I included this photo so you can see for yourselves  how the white flowers look in the twilight.


I may be a keen gardener, but not as dedicated as Vita.  There's been no planting in my garden under the first flakes of snow!

4. The Orchard

The Orchard was also a glorious sight in Spring.  The grass was full of daffodils and the blossom on the fruit trees was delightful.


5. The Purple Border

Just a little selection of flowers from the purple border.  It looks so completely effortless, that it seems quite within one's reach to create something similar.  Maybe next year.....


6. Tulip Apricot Beauty and Narcissus 'Elka'

Printed lists of what is planted in each of the pots were available, so I can tell you exactly what was planted in this fabulous lead trough.  My dream garden would contain several of these.






I'm slightly concerned that this excursion to Sissinghurst might be regarded as not quite fulfilling the Six on Saturday brief, but I think you'll find it more interesting than a post about what went on in my garden this week (i.e. very little) and since the temperatures should get above freezing next week, I'm hoping that normal service will be resumed next week.  

Many thanks go to The Propagator the host and creator of Six on Saturday.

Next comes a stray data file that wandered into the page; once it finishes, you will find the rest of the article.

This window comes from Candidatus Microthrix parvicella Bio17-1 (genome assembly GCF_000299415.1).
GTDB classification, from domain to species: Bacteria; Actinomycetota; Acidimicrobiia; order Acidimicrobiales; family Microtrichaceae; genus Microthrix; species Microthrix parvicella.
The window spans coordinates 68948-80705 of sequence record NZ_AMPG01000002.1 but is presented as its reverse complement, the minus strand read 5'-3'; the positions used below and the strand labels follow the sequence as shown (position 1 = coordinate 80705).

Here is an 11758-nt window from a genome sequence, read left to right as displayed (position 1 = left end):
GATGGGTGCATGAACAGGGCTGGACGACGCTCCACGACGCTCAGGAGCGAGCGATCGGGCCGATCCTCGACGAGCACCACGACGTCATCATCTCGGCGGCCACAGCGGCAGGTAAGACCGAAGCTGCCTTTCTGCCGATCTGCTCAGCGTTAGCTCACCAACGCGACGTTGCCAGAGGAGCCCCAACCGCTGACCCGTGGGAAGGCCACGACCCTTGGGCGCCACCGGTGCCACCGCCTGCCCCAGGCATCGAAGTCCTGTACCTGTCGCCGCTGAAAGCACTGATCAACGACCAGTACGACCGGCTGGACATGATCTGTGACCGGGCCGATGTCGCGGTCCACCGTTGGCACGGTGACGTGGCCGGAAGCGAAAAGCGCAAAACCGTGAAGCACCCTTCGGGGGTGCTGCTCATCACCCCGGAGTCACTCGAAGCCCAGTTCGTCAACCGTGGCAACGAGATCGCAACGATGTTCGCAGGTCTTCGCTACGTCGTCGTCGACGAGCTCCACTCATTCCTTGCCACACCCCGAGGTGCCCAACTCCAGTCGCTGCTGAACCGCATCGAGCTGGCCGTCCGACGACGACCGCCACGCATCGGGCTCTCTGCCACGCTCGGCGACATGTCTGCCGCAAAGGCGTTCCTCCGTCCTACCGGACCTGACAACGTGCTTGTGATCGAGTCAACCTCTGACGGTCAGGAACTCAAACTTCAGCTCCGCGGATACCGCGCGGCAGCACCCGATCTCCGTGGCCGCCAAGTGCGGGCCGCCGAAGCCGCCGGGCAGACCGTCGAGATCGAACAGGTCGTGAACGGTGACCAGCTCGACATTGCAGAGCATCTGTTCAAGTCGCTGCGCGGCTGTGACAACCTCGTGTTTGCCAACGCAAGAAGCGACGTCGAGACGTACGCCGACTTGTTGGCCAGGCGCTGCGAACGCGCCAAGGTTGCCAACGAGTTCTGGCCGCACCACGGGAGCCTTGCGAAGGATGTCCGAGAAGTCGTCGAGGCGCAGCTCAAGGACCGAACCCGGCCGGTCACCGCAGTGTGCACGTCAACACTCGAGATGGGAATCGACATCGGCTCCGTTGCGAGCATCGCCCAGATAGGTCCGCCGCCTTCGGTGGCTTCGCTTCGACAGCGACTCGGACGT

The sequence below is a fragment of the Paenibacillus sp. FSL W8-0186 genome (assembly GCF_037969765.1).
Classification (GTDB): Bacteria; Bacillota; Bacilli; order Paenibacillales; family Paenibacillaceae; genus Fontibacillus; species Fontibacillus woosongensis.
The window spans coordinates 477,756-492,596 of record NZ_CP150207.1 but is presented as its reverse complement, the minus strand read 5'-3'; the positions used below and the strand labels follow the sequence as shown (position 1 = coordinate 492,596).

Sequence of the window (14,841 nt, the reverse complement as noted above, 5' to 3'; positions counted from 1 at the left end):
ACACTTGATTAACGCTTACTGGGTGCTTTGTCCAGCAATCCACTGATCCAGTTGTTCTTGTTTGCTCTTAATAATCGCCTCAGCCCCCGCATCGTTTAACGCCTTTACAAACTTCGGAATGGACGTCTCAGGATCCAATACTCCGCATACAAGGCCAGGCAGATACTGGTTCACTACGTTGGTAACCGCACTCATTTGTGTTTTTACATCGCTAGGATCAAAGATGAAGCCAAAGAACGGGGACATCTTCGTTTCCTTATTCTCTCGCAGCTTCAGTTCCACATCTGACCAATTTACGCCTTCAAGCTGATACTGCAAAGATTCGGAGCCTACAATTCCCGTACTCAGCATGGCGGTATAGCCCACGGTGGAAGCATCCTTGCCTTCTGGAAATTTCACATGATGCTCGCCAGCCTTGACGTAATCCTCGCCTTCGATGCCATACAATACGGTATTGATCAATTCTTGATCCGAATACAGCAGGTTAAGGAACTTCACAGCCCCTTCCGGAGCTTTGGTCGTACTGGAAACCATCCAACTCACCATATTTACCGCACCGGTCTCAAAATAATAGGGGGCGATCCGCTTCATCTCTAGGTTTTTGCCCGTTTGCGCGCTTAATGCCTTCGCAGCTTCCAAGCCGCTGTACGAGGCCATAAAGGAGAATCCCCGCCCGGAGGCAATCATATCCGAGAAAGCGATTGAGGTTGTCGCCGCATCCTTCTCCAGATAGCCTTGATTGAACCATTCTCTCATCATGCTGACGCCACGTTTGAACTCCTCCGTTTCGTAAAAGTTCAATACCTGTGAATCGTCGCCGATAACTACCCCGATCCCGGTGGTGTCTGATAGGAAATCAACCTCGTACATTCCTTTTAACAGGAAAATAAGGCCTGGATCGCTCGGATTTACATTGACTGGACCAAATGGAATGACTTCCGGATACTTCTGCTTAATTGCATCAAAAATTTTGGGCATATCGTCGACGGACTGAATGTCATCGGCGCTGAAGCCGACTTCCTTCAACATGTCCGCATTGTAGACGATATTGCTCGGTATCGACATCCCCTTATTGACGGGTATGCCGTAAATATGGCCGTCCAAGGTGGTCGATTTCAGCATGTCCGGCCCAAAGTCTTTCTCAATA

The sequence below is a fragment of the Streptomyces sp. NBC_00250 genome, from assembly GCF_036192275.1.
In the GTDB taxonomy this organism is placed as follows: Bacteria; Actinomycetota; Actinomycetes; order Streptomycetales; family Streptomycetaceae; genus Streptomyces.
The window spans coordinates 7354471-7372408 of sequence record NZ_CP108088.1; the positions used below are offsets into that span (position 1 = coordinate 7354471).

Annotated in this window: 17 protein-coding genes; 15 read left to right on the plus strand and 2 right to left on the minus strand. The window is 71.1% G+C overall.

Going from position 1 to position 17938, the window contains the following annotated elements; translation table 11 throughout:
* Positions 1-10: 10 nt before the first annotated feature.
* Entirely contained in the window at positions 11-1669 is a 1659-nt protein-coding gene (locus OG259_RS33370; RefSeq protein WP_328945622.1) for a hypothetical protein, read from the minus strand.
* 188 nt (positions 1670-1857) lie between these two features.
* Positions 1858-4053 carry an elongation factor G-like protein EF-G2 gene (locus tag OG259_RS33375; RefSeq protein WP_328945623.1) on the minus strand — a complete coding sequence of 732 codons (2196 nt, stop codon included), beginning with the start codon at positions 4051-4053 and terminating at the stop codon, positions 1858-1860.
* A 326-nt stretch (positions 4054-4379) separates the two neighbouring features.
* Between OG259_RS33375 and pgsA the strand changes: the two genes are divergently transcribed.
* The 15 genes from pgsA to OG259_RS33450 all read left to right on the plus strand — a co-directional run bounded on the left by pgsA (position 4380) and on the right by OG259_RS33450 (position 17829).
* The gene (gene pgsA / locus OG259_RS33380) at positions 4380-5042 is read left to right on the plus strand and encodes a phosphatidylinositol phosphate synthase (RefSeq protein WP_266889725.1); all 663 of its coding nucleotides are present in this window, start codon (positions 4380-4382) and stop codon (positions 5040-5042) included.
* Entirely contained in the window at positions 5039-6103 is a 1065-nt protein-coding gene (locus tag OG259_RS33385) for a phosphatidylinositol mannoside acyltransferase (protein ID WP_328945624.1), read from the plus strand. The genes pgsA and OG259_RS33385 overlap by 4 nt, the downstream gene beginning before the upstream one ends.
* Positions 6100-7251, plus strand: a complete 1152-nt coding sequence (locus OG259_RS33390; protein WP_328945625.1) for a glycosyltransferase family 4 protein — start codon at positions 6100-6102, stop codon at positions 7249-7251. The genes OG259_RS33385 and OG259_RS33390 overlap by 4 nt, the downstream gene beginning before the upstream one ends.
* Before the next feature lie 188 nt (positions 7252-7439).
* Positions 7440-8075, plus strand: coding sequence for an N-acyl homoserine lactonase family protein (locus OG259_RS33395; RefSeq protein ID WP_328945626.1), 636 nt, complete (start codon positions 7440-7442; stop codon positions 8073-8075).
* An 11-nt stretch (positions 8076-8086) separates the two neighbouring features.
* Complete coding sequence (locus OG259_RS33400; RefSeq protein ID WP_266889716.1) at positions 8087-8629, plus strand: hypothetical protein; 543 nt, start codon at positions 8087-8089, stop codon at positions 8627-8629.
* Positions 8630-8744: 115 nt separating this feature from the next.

Comments

  1. A number of recent books, magazine and newspaper articles and a recent head gardener at Sissinghurst, have all trotted out what is becoming the in thing to say about Sissinghurst: that Pamela Schwerdt and Sibylle Kreutzberge developed and kept the gardens there to such a high standard that they no longer reflected how it was kept in Vita Sackville-West's time - though, surely, they would have been best placed to judge that as they had worked with her! Personally, I have always enjoyed the gardens as these two ladies kept it. Perfection in the garden has much to recommend it.

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    1. I totally agree Paddy. I'm also rather confused about how the search for the 'true' Sissinghurst can be reconciled with Dan Pearson being brought in to rework Delos.

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  2. I really enjoyed this virtual tour of the famous garden. While I think the white is very serene and calming, I am more wowed by the vibrant colours in the first photo, and those the lovely tulips. That trough is genious - the apricot shade is perfect for the backdrop of the weathered wall. I must visit one day when we can get back to Kent.